Do women and men gain similar benefits in the weight room?

Men continue to outnumber women in the weight room. Why?

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The idea a muscular physique is more desirable in males than females is one of the main reasons the weight room was primarily a male enclave. Those views are changing. Not only are women more comfortable sporting a few muscles, the health, fitness and performance benefits of strength training are getting more attention than its role in building bigger biceps.

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Still, according to research published in 2020, men continue to outnumber women in the weight room in five of the six countries polled (including Canada), with Australia the only exception. According to a 2017 publication by the U.S. Bureau of Labor Statistics, approximately 70 per cent of people weight training on any given day are male. Men also spend more time per week in the weight room than women, a trait that’s consistent even among elite athletes.

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Why do fewer women than men lift weights on a regular basis?

A 2023 article in the Journal of Strength and Conditioning Research by James Nuzzo reviewed how men and women vary in all aspects of strength training, including motivation, participation rates, injuries and physiology. The goal is to better inform fitness professionals on how to break down barriers that keep women out of the weight room and for women to better understand their potential to get stronger and healthier. Men naturally have more muscle mass and size than women, but that doesn’t mean women have any less potential to gain strength.

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The difference in muscle strength and size between the two sexes is more nuanced than you may think, with female upper body strength 50 to 60 per cent that of men and female lower body strength about 60 to 70 per cent of male lower body strength. Female core/trunk strength is about 60 per cent that of males. The greater deficit in upper body strength versus lower body strength makes sense when you realize that upper body muscle mass in women is 60 per cent that of men while female lower body lean mass is 67 per cent of men. Nuzzo says these differences remain even among powerlifters, with the 1RM (the maximum lifted in a single attempt) for elite strength-trained women 46, 56 and 61 per cent less for the bench press, squat and deadlift (respectively) when compared with male powerlifters.

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There are lots of reasons men are stronger and carry more muscle mass than women, including circulating hormones like testosterone, greater height, bone length, etc., but that doesn’t mean women have any less potential to gain strength than men. An analysis of 50 studies on the changes to muscle size and strength after following a strength-training program consistently revealed that relative improvements in muscle strength and size between the sexes were similar, with women showing a greater relative gain in upper body strength.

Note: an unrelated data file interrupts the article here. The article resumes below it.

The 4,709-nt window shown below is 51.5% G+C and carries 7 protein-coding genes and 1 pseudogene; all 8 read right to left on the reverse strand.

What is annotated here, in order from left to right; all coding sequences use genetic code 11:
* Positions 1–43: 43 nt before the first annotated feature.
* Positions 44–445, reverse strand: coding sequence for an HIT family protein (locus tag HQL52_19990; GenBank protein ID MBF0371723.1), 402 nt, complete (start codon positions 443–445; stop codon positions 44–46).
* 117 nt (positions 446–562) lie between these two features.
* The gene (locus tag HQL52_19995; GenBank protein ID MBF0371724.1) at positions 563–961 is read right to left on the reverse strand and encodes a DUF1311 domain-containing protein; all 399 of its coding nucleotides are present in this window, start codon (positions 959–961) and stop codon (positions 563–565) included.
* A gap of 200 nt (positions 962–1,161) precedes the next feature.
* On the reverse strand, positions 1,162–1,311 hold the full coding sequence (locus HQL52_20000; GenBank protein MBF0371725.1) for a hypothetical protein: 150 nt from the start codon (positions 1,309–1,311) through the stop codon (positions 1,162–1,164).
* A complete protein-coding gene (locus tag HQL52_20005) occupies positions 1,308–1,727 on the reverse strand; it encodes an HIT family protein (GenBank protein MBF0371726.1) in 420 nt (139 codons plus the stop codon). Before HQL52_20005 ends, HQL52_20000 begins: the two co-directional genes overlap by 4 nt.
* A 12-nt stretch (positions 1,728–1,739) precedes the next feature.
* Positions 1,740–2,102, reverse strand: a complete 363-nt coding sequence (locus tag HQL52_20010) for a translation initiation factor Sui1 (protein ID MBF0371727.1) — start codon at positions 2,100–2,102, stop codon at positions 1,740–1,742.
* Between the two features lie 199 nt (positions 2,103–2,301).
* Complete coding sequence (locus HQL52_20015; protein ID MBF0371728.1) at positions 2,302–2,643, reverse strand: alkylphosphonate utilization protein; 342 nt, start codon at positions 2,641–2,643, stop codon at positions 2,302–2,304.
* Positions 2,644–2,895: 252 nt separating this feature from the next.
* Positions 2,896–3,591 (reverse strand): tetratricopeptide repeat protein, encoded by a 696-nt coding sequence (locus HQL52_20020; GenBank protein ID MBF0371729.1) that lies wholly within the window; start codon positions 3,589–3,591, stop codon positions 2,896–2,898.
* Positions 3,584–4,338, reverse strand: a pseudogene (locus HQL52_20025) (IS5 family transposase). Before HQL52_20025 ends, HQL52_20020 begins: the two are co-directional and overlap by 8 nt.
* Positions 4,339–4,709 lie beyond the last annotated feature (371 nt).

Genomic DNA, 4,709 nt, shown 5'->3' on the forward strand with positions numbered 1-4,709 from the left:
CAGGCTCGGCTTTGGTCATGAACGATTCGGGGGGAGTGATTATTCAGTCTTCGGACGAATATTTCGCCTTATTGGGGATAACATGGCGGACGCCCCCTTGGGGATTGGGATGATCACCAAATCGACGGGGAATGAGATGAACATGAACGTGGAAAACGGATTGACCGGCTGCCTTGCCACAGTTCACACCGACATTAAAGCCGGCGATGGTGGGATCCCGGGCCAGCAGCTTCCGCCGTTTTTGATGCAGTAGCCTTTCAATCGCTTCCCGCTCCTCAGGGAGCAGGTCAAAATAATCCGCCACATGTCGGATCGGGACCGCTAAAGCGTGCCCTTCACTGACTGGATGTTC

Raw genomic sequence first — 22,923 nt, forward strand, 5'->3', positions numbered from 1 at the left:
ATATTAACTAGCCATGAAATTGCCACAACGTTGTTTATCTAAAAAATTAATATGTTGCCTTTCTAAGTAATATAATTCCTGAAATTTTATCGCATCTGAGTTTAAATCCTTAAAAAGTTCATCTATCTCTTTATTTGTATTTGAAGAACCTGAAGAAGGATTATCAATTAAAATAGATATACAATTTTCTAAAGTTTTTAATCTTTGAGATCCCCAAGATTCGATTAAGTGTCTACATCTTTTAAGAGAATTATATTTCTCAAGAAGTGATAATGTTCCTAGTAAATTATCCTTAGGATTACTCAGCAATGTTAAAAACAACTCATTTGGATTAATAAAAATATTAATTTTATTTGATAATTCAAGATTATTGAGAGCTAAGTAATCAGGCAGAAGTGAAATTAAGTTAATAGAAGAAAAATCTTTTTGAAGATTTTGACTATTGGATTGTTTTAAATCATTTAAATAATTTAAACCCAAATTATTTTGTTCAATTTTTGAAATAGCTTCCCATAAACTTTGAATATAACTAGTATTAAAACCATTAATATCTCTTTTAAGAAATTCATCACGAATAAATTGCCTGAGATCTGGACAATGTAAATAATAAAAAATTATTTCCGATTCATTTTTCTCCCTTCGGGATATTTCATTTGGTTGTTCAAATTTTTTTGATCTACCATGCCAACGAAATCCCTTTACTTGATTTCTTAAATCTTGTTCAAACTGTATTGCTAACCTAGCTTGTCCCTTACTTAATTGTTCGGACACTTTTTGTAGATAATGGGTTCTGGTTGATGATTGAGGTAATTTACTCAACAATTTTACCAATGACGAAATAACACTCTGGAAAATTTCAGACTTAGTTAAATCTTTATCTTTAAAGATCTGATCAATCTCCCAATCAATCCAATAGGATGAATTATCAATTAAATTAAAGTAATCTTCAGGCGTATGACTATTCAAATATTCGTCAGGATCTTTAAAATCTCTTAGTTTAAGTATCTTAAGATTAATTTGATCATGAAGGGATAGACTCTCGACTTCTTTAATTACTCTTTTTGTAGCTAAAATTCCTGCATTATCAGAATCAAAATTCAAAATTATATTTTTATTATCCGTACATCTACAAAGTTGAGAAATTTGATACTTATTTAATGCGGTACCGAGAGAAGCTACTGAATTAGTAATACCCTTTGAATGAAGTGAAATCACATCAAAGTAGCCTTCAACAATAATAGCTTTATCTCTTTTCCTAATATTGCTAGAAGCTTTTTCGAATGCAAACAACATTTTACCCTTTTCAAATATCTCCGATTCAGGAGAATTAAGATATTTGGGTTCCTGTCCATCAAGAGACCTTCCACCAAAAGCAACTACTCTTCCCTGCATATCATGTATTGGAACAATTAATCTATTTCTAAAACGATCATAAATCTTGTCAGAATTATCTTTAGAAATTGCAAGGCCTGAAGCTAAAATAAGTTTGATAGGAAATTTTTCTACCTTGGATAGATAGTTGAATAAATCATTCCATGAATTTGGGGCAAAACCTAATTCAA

It’s important to note most studies comparing the relative strength gains between men and women have both sexes follow the same weight-training program. But in real life, women differ from men when it comes to the way they approach strength-training workouts, including the exercises they prefer, the type of equipment used and the intensity of their workouts.

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Women generally prefer weight-training machines to free weights and spend more time training their lower body. Men are the opposite, prioritizing upper-body training and preferring free weights over machines. Women are more likely than men to prefer training alongside their own sex and are more amenable to training under the supervision of a trainer and coach and/or following a program designed by a professional. Men prioritize weight training over other workouts, while women tend to put cardio ahead of weight training.

As for motivation, one study reported the primary motivation to exercise for men is to build muscle, whereas the primary motivation to exercise for women is to lose weight. Stated differently and keeping in mind there are exceptions, men train to get bigger and women train to get smaller. For women, the fear of becoming big and bulky is often cited as a reason not to weight train or to limit their potential to be as strong as they could be. Some concerns regarding the potential for weight-room workouts to contribute negatively to the body image of females is tempered when women work with a trainer. Women who work with a trainer reported being more comfortable working with free weights, training their upper body and working out alongside men.

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What can we learn from the differences? While the guidelines for strength training are gender neutral, there is a gender gap in how and why women approach weight training. As such, trainers, gym owners and public health messages should consider how to appeal to the unique interests, needs and motivations of women. Women-only weight training workshops, male and female trainers who are educated on how to encourage more weight training participation among women and ensuring a weight-room culture and design that welcomes women and their weight-training preferences are all key to getting more women in the weight room.


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